How A Solid-State Module Operates

Solid-State Module


Solid-State 3ph module

Many years ago, when it was found that the existing mechanical motor protection devices were not always fast enough, several manufacturers began developing a solid-state motor protection device. Most work on the same principle—sensors located  in the windings of a compressor are brought out to a module that senses their resistance. On three-phase machines, there are three sensors. On single-phase machines there is just one. The sensors, which are embedded directly in the motor’s windings as it is wound, are actually electronic thermistors. Thermistors are solid-state temperature-sensitive resistors. Essentially, the thermistor’s resistance increases as the temperature in the winding increases.

When testing these sensors, always refer to the module manufacturer’s resistance ratings since they vary among different brands.

A number of newer hermetic compressors use solid-state motor protection to prevent burnouts and other compressor failures. Such failures may be related to overheating, or to conditions of overvoltage and undervoltage. Solid-state compressor protection modules may be checked in or out of the circuitry. However, they cannot be repaired or adjusted. If inoperative, they must be replaced. Internal compressor sensors are always checked as part of the procedure. If the sensors are determined to be faulty, then the compressor must be replaced. A multimeter can be used to determine any faults in this device.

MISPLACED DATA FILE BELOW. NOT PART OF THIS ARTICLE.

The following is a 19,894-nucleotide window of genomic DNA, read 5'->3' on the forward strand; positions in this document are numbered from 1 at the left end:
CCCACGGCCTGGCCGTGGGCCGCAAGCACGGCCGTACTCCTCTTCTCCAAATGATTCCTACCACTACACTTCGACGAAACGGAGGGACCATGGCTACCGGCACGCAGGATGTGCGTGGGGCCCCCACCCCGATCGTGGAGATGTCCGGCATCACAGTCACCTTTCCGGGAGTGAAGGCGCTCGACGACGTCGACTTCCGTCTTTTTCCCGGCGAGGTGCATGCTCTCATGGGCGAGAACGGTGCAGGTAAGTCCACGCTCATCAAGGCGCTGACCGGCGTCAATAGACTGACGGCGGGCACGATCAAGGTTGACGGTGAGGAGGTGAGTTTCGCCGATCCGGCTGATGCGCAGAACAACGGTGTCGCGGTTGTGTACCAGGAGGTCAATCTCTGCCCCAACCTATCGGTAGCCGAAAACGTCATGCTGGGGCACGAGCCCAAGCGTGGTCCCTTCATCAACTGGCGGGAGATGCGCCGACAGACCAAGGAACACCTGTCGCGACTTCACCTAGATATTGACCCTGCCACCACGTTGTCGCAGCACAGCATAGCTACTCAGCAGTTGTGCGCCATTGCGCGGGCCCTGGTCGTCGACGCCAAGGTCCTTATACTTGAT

EXCERPT FROM ELECTRICITY FOR HVACR TECHNICIANS available from the online store at RSES (Refrigeration Service Engineers Society) The HVACR Training Authority


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